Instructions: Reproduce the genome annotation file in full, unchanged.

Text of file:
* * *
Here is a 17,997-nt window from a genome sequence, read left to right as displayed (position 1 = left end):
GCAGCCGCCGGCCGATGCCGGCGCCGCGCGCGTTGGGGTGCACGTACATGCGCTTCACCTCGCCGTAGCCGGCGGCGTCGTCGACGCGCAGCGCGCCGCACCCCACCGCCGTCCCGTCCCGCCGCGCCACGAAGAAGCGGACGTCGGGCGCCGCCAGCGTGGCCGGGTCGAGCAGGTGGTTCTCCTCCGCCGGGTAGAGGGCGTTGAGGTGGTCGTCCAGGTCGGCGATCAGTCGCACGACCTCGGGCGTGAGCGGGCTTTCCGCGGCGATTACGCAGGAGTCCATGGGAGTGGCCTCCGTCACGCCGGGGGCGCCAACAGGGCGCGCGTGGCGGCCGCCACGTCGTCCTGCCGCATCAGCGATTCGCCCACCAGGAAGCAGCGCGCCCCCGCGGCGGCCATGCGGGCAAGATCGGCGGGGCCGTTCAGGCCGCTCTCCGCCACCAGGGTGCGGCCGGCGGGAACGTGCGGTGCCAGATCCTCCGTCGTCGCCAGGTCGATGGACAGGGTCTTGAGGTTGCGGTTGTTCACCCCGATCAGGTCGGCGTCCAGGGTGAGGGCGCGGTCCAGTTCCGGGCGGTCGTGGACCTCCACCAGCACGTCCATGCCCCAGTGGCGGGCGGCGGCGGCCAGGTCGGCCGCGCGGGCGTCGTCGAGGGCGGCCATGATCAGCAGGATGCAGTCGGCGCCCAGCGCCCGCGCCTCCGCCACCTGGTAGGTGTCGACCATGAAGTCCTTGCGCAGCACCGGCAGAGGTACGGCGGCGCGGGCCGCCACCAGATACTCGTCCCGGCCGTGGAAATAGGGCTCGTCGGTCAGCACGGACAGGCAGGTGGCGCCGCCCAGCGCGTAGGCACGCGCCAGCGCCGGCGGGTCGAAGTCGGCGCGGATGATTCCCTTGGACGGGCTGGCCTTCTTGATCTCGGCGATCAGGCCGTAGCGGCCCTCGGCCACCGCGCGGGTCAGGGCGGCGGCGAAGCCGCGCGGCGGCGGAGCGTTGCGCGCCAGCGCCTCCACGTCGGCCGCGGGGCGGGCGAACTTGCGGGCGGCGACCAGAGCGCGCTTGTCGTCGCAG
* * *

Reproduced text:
Here is a 17,997-nt window from a genome sequence, read left to right as displayed (position 1 = left end):
GCAGCCGCCGGCCGATGCCGGCGCCGCGCGCGTTGGGGTGCACGTACATGCGCTTCACCTCGCCGTAGCCGGCGGCGTCGTCGACGCGCAGCGCGCCGCACCCCACCGCCGTCCCGTCCCGCCGCGCCACGAAGAAGCGGACGTCGGGCGCCGCCAGCGTGGCCGGGTCGAGCAGGTGGTTCTCCTCCGCCGGGTAGAGGGCGTTGAGGTGGTCGTCCAGGTCGGCGATCAGTCGCACGACCTCGGGCGTGAGCGGGCTTTCCGCGGCGATTACGCAGGAGTCCATGGGAGTGGCCTCCGTCACGCCGGGGGCGCCAACAGGGCGCGCGTGGCGGCCGCCACGTCGTCCTGCCGCATCAGCGATTCGCCCACCAGGAAGCAGCGCGCCCCCGCGGCGGCCATGCGGGCAAGATCGGCGGGGCCGTTCAGGCCGCTCTCCGCCACCAGGGTGCGGCCGGCGGGAACGTGCGGTGCCAGATCCTCCGTCGTCGCCAGGTCGATGGACAGGGTCTTGAGGTTGCGGTTGTTCACCCCGATCAGGTCGGCGTCCAGGGTGAGGGCGCGGTCCAGTTCCGGGCGGTCGTGGACCTCCACCAGCACGTCCATGCCCCAGTGGCGGGCGGCGGCGGCCAGGTCGGCCGCGCGGGCGTCGTCGAGGGCGGCCATGATCAGCAGGATGCAGTCGGCGCCCAGCGCCCGCGCCTCCGCCACCTGGTAGGTGTCGACCATGAAGTCCTTGCGCAGCACCGGCAGAGGTACGGCGGCGCGGGCCGCCACCAGATACTCGTCCCGGCCGTGGAAATAGGGCTCGTCGGTCAGCACGGACAGGCAGGTGGCGCCGCCCAGCGCGTAGGCACGCGCCAGCGCCGGCGGGTCGAAGTCGGCGCGGATGATTCCCTTGGACGGGCTGGCCTTCTTGATCTCGGCGATCAGGCCGTAGCGGCCCTCGGCCACCGCGCGGGTCAGGGCGGCGGCGAAGCCGCGCGGCGGCGGAGCGTTGCGCGCCAGCGCCTCCACGTCGGCCGCGGGGCGGGCGAACTTGCGGGCGGCGACCAGAGCGCGCTTGTCGTCGCAG